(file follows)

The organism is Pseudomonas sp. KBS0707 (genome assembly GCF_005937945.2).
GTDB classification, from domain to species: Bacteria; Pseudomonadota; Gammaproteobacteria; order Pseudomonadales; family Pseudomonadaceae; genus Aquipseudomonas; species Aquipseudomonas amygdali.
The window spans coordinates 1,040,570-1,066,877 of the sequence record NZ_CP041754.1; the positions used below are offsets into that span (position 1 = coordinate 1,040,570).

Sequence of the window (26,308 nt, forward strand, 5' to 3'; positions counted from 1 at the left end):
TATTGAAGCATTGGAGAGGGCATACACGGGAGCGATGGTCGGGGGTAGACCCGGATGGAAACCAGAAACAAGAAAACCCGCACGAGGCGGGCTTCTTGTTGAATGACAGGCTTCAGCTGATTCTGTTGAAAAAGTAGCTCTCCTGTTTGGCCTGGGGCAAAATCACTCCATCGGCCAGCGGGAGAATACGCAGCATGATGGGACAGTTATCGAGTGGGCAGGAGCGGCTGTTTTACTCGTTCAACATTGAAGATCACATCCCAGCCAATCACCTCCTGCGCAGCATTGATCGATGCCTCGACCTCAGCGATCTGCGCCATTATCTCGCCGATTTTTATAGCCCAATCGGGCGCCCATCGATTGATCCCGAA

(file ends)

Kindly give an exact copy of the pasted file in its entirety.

The organism is Pseudomonas sp. KBS0707 (genome assembly GCF_005937945.2).
GTDB classification, from domain to species: Bacteria; Pseudomonadota; Gammaproteobacteria; order Pseudomonadales; family Pseudomonadaceae; genus Aquipseudomonas; species Aquipseudomonas amygdali.
The window spans coordinates 1,040,570-1,066,877 of the sequence record NZ_CP041754.1; the positions used below are offsets into that span (position 1 = coordinate 1,040,570).

Sequence of the window (26,308 nt, forward strand, 5' to 3'; positions counted from 1 at the left end):
TATTGAAGCATTGGAGAGGGCATACACGGGAGCGATGGTCGGGGGTAGACCCGGATGGAAACCAGAAACAAGAAAACCCGCACGAGGCGGGCTTCTTGTTGAATGACAGGCTTCAGCTGATTCTGTTGAAAAAGTAGCTCTCCTGTTTGGCCTGGGGCAAAATCACTCCATCGGCCAGCGGGAGAATACGCAGCATGATGGGACAGTTATCGAGTGGGCAGGAGCGGCTGTTTTACTCGTTCAACATTGAAGATCACATCCCAGCCAATCACCTCCTGCGCAGCATTGATCGATGCCTCGACCTCAGCGATCTGCGCCATTATCTCGCCGATTTTTATAGCCCAATCGGGCGCCCATCGATTGATCCCGAA